The need to treat wastewater from the hydraulic-fracturing process used in shale-gas drilling will contribute to nine-fold growth for the U.S. frack water-treatment industry by 2020, Lux Research said in a report Tuesday.
The U.S. frack water-treatment industry will grow 28% annually to $9 billion over the next eight years as the field develops new technologies to treat fracking wastewater, the technology research and advisory firm reported.
Despite the growth opportunities, only a few companies that demonstrate strong technical value and business execution are poised to profit from fracking water technologies, said Brent Giles, Lux Research Analyst and the lead author of the report, "Risk and Reward in the Frack Water Market."
A few companies that show the most promise in developing fracking wastewater technologies include Everett, Wash.-based WaterTectonics and GasFrac Energy Services Inc. based in Calgary, Alberta.
Both firms have partnered with major oil and gas companies to bring their technologies to market.
GasFrac is "poised to disrupt the industry" with a technology licensed from Chevron Corp. (IW 500/2), Lux Research said.
The company's technology removes water entirely from the process, utilizing high-pressure propane instead of water to fracture gas wells.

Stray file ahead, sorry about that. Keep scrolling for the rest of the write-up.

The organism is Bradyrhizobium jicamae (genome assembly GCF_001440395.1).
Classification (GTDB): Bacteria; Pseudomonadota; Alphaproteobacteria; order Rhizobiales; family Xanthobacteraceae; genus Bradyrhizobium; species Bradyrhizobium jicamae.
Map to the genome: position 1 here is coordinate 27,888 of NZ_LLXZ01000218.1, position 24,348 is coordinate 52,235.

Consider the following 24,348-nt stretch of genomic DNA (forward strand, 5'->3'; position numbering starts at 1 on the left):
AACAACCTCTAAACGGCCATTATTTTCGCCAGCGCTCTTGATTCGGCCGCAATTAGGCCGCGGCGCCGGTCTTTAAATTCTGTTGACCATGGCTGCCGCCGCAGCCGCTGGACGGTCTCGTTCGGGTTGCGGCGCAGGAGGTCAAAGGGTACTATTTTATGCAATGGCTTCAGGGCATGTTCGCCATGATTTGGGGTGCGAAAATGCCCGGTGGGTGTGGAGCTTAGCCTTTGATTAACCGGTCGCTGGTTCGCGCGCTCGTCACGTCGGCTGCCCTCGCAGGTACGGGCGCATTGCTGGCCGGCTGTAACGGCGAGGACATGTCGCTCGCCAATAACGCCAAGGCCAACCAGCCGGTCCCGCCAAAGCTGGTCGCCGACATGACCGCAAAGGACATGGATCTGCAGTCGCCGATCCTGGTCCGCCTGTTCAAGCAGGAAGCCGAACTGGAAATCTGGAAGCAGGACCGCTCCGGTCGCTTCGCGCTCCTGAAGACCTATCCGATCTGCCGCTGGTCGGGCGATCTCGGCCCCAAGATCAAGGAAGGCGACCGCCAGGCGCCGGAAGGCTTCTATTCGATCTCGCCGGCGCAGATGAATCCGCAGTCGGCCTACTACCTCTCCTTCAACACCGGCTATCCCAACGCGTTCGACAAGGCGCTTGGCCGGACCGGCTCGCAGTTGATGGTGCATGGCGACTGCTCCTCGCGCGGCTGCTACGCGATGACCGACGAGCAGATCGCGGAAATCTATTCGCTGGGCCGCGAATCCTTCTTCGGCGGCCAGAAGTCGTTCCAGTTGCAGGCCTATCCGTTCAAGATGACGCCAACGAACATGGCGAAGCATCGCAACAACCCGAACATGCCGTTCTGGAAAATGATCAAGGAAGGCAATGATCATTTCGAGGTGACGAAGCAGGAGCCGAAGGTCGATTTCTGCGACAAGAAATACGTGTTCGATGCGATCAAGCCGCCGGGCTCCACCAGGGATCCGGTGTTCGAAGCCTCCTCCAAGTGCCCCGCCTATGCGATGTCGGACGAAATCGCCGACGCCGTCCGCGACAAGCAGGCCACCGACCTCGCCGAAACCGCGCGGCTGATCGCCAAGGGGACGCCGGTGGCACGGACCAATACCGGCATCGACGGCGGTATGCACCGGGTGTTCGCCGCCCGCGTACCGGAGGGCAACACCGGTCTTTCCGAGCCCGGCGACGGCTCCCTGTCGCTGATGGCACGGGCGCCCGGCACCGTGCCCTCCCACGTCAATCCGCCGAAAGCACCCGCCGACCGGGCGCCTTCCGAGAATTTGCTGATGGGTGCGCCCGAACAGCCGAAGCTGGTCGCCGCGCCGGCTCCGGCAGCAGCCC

Royal Dutch Shell Plc (IW 1000/2), Chevron and Husky Energy Inc. are among a few companies testing the technology.
WaterTectonics has developed a technology that addresses heavy metals, biological matter and hydrocarbons in fracking wastewater. The technology does not remove salt from the water, restricting it to areas where salt levels are moderate.
But the company's alliance with oilfield services giant Halliburton Co. makes its technology more viable than other technology providers entering the field, Lux Research reported.
Concerns over the disposal of fracking water intensified after a series of earthquakes in Youngstown, Ohio, were attributed to a wastewater injection well in area.
Fracking requires between 4,000 cubic meters and 22,000 cubic meters of water per well. The wastewater brine can be more than six times as salty as the sea, according to Lux Research
"Fracking represents a significant water treatment challenge -- hydrocarbons, heavy metals, scalants, microbes, and salts in produced and flowback water from shale gas wells represent a water treatment challenge on par with the most difficult industrial wastewaters," Giles said.